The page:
From Chaos to Harmony: Five steps for a successful public participation process
Abstract:The water quality issues in the Leon River watershed exemplify the challenges water resource managers and the public face in the ongoing effort to improve water quality in our nation's water bodies. There are essentially two types of water pollutant sources, point sources, identifiable points of pollution discharge, and non-point sources, released contaminants from areas where water flows from rain events. Point sources are pollutant discharge locations that can be easily identified, measured, and controlled, the so called “end of pipe regulation.” Water quality standards are limits established for certain pollutants of concern to protect or maintain water quality. Water quality standards are based on protecting human health or aquatic life concerns from exposure to pollutant contaminants in the environment. For example, water quality standards are set on the probability of illnesses based on an exposure level to pollutants, where limits are based on value judgments by decision makers, which can be based on stakeholder input.
The paper identifies five common barriers known to hinder process success; develops and tests public process enhancements based on suggested principles to overcome these barriers; and reports experimental results from using the enhancements on the Leon River WPP (see Table 1). The paper begins with background on environmental disputes, how the public came to participate in environmental policy formation, and the nature of major barriers each stakeholder group faces when dealing with the environment. The five major principles are discussed through involving stakeholders in the Leon River WPP. It also describes how environmental conflict resolution processes evolved from its beginning in mediation to public conflict resolution and then to public participation in environment policy.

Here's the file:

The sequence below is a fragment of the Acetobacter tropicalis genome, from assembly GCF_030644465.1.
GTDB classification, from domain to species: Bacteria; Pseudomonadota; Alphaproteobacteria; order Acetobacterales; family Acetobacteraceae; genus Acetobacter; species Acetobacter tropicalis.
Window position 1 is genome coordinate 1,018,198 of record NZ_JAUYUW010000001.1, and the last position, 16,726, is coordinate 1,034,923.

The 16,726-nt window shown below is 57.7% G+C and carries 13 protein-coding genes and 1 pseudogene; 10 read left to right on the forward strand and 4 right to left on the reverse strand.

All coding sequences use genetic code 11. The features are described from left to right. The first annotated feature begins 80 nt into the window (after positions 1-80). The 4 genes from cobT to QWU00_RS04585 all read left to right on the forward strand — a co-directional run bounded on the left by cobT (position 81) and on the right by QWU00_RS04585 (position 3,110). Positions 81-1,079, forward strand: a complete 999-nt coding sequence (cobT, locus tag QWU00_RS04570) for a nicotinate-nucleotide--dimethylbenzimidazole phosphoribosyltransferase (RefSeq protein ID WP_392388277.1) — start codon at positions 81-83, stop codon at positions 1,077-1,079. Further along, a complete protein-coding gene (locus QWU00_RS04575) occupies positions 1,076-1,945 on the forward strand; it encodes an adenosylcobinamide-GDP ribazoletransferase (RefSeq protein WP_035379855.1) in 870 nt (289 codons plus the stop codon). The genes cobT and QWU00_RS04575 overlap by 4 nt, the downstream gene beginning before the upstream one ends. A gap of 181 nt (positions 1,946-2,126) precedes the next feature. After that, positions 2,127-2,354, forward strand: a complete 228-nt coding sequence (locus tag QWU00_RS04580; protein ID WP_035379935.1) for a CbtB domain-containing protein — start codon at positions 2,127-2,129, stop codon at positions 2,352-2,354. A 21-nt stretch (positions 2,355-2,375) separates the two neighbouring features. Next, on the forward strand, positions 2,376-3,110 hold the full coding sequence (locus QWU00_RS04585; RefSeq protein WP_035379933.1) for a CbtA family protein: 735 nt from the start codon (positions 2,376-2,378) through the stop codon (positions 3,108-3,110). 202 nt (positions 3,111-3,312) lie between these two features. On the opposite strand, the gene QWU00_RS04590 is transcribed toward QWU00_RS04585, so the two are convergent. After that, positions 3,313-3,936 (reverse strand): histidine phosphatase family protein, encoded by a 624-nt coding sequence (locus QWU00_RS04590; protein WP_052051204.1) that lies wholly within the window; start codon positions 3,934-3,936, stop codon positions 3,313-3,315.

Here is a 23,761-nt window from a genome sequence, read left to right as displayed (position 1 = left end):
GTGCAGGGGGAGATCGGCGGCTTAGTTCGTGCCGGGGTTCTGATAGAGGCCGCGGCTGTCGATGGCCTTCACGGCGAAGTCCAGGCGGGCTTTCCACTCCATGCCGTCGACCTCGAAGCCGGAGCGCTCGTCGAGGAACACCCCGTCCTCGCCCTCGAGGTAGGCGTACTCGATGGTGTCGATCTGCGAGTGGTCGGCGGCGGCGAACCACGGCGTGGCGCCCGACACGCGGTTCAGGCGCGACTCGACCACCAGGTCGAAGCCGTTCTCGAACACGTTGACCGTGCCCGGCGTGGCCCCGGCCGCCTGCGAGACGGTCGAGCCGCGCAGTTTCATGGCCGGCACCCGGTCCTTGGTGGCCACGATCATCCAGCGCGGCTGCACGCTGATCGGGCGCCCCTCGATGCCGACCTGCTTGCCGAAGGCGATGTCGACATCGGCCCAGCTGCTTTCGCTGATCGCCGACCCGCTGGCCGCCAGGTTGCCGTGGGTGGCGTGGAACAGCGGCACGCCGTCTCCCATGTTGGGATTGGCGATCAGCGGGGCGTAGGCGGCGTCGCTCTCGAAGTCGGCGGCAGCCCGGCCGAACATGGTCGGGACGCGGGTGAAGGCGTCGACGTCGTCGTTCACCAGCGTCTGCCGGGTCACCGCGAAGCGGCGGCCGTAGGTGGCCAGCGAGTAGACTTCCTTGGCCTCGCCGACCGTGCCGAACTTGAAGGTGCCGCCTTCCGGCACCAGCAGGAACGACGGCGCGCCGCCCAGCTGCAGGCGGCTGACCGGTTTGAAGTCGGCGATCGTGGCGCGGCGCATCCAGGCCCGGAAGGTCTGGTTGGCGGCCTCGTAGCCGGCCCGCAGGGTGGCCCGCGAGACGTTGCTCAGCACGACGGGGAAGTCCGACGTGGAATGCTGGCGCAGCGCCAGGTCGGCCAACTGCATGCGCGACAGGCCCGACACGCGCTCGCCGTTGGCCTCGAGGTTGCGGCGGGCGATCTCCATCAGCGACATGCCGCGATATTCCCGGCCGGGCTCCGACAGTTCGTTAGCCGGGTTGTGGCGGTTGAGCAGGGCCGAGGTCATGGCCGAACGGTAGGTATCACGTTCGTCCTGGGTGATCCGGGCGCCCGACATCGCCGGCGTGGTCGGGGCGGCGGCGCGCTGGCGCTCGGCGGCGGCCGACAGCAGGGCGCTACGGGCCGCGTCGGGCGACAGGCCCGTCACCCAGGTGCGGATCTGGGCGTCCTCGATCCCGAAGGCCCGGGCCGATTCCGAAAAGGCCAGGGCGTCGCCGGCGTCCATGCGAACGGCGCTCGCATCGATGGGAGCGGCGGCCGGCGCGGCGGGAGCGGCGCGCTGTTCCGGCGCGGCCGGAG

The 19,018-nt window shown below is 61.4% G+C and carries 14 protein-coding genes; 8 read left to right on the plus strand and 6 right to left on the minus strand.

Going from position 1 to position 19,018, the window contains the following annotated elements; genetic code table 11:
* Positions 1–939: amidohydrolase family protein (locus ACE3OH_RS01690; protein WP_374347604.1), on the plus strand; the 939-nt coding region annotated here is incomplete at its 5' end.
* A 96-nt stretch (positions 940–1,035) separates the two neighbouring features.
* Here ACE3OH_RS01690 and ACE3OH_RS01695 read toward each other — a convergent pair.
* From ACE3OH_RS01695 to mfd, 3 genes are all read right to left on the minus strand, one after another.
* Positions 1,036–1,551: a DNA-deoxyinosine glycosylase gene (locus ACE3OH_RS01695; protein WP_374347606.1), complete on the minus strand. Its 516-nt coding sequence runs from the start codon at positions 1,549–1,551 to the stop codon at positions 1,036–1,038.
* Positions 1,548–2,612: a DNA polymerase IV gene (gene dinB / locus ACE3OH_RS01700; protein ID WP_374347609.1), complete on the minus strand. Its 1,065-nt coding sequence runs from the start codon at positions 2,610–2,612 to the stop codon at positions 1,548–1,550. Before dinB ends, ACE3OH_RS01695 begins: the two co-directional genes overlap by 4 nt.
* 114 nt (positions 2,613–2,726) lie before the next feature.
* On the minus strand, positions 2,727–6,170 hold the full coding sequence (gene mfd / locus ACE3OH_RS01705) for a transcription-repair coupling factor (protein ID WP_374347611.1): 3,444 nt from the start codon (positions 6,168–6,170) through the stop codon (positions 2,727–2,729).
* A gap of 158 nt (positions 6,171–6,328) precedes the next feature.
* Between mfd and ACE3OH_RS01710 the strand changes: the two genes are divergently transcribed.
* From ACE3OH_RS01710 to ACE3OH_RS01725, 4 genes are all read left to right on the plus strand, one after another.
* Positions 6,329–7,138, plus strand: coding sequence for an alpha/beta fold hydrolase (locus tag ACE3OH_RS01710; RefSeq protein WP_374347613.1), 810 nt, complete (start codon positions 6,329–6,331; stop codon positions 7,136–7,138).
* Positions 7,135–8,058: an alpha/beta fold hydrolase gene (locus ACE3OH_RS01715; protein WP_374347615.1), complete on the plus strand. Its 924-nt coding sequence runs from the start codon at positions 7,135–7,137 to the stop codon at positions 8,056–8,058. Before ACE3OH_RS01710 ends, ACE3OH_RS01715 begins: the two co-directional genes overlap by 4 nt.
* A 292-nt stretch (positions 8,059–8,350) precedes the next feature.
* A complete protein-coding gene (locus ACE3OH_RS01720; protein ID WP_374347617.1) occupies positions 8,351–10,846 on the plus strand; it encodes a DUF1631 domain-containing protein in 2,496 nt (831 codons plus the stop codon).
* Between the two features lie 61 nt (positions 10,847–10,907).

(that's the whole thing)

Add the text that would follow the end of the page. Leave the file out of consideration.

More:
The second part describes the process enhancements: representation and small group facilitation to provide access to stakeholders; film-editing to reduce coercion during speech; deliberative decision making to allow meaningful contribution; and decision support to improve the usefulness of science. Results for the Leon River are discussed throughout the paper. This paper is based on a doctoral dissertation conducted over several years where the methods developed were implemented at full scale in a real-world setting.
Document Type: Research Article
Publication date: January 1, 2012
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